Connect your Mendix application to APIs secured with OAUTH 2.0 authorization

Are you working on a RESTful API call in your Mendix application? Chances are that it requires OAUTH 2.0 authorization. Read this how-to and get started with your implementation!

To use resources from APIs such as Adobe Sign, Typeform, Google, Rabobank, Twitter, Oracle, Dropbox, your Mendix app must get an access token and attach that token to requests it sends. A common flow used by Web apps is the OAuth 2.0 authorization code grant flow. This post walks through an example using this flow.

Authentication and authorization steps

The following are the basic steps to use the OAuth 2.0 authorization code grant flow to get an access token from the API provider.

  1. Register your app with the resource provider
  2. Get authorization.
  3. Get an access token.
  4. Call API with the access token.
  5. Use a refresh token to get a new access token.

Should you get stuck during any of the implementation steps, please take a look at the OAuth 2 Authorization - example module. It can be used as a reference implementation.

1. Register your app

To you use the API endpoints, you must first register your app using the developer/admin portal of the resource provider. To configure an Mx app to use the OAuth 2.0 authorization code grant flow, save the following values when registering the app:

  • The application ID (client_id) and secret (client_secret) assigned by the app registration portal.
  • A redirect URI (or reply URL) for your app to receive responses.

For more detailed steps on how to register an app in the portal look at the developer documentation of the API provider.

Mendix implementation

The client credentials (client_id & client_secret) need to be persisted in the Mendix application. These credentials should remain confidential. To store this securely I chose to encrypt this data and use a non-persistent entity to edit and display the decrypted values. The entity will store the client credentials and other information used in the OAuth flow.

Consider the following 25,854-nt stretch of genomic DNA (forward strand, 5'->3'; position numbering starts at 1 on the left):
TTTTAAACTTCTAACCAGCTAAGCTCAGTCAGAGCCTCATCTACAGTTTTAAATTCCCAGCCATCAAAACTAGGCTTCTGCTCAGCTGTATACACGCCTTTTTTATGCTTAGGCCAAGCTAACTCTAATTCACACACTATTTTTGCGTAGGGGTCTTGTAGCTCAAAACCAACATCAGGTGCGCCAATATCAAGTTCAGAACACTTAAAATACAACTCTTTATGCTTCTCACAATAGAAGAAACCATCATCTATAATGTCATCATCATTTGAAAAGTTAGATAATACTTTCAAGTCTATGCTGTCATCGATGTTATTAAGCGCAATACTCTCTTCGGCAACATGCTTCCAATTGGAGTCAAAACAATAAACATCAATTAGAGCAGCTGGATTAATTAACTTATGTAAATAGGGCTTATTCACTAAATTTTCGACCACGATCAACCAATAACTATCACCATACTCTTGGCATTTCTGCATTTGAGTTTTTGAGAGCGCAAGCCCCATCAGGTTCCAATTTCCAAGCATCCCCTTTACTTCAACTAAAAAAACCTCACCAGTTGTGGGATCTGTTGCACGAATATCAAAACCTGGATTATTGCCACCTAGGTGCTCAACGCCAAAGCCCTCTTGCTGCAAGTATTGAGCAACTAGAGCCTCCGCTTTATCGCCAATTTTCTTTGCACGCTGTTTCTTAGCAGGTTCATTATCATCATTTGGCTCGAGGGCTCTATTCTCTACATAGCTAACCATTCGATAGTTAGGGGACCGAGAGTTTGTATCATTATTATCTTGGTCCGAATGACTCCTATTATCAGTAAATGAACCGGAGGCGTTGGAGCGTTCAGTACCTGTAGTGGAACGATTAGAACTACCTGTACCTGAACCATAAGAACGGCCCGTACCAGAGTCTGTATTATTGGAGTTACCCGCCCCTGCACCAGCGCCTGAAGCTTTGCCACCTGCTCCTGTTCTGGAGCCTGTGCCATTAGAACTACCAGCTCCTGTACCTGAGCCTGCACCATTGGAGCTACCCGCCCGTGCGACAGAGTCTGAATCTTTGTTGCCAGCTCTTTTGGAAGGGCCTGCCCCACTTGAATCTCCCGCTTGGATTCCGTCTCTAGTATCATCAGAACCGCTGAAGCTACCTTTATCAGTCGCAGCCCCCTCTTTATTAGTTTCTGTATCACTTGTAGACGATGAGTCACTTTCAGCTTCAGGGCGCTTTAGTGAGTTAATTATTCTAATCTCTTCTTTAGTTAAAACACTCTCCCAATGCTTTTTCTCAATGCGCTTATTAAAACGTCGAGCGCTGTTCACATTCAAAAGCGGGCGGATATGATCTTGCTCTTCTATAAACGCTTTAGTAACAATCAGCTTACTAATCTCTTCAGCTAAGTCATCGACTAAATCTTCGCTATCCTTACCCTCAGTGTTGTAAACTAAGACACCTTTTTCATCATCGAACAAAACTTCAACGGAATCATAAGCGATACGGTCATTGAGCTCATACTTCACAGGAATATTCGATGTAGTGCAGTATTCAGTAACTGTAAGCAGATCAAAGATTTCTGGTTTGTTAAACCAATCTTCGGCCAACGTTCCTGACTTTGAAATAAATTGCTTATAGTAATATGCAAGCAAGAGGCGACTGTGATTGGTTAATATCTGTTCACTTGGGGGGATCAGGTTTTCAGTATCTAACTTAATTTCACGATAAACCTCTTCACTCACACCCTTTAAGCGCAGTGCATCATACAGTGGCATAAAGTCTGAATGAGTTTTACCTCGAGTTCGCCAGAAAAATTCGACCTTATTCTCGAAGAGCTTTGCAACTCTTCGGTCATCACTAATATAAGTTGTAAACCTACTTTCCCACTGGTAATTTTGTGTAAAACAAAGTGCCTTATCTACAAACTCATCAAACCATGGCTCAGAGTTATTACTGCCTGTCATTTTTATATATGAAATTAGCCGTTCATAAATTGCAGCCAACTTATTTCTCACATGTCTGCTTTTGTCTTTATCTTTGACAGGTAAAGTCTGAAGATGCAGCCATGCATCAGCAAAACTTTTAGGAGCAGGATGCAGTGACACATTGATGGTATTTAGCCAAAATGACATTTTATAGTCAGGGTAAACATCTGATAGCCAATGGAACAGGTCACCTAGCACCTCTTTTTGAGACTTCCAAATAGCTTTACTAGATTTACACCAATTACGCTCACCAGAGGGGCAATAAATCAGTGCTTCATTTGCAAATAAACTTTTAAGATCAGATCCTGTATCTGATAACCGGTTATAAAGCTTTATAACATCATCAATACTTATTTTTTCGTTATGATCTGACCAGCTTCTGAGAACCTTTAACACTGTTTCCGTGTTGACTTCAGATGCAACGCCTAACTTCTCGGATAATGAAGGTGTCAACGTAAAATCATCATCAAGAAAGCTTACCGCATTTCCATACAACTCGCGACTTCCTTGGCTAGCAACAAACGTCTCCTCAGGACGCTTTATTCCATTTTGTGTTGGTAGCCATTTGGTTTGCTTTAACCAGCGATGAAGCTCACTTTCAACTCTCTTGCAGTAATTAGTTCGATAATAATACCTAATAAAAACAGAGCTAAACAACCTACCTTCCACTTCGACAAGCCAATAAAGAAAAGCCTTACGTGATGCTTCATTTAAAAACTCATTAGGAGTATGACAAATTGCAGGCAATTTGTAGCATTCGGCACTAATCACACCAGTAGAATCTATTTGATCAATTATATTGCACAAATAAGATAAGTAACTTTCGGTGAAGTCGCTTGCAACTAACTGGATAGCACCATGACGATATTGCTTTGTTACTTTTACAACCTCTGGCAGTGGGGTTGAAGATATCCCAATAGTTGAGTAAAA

Domain model

  1. Create APISettings entity to persist the client credentials and tokens. No role needs access to this entity.
  2. Create APISettingsTMP entity to temporary capture or display the decrypted APISettings values. An Administrator (or similar role needs access to this entity.
  3. Create the pages and logic to decrypt & encrypt and manage these settings.

2. Get authorization

In the traditional API security model the Mendix application would request data on the API by authenticating with the API through credentials (typically username+password). This created several problems and limitations. OAuth 2.0 addresses these issues by introducing a framework which grants access on behalf of a user. The application uses an access token instead of the credentials of the user.

To get an access token the user needs to be redirected to the authorization server of the provider. The user will need to sign in and is asked to consent for the permissions your Mendix app requests. The authorization server will return an authorization_code that can be used to obtain an access token.

Authorization request

Permissions are requested using the scope parameter. In this example, the requested permissions are forms:read, responses:read, which will allow the Mx app to read the forms and the responses via the Typeform API. The offline_access permission is requested so that the app can get a refresh token. The app can use the refresh token to get a new access token when the current one expires. Each API provider might have slightly different versions of the authorization request.

// Line breaks for legibility only
client_idThe application id the developer/admin portal assigned your app.
redirect_uriURL where the application should redirect after users log in and grant access. Is also checked when using callbacks
scopeSpace-delimited list that identifies the extent of access that your application requires.
stateValue you can include to help prevent cross-site request forgery (XSRF) attacks.

This step is performed in the browser and requires no implementation in Mendix.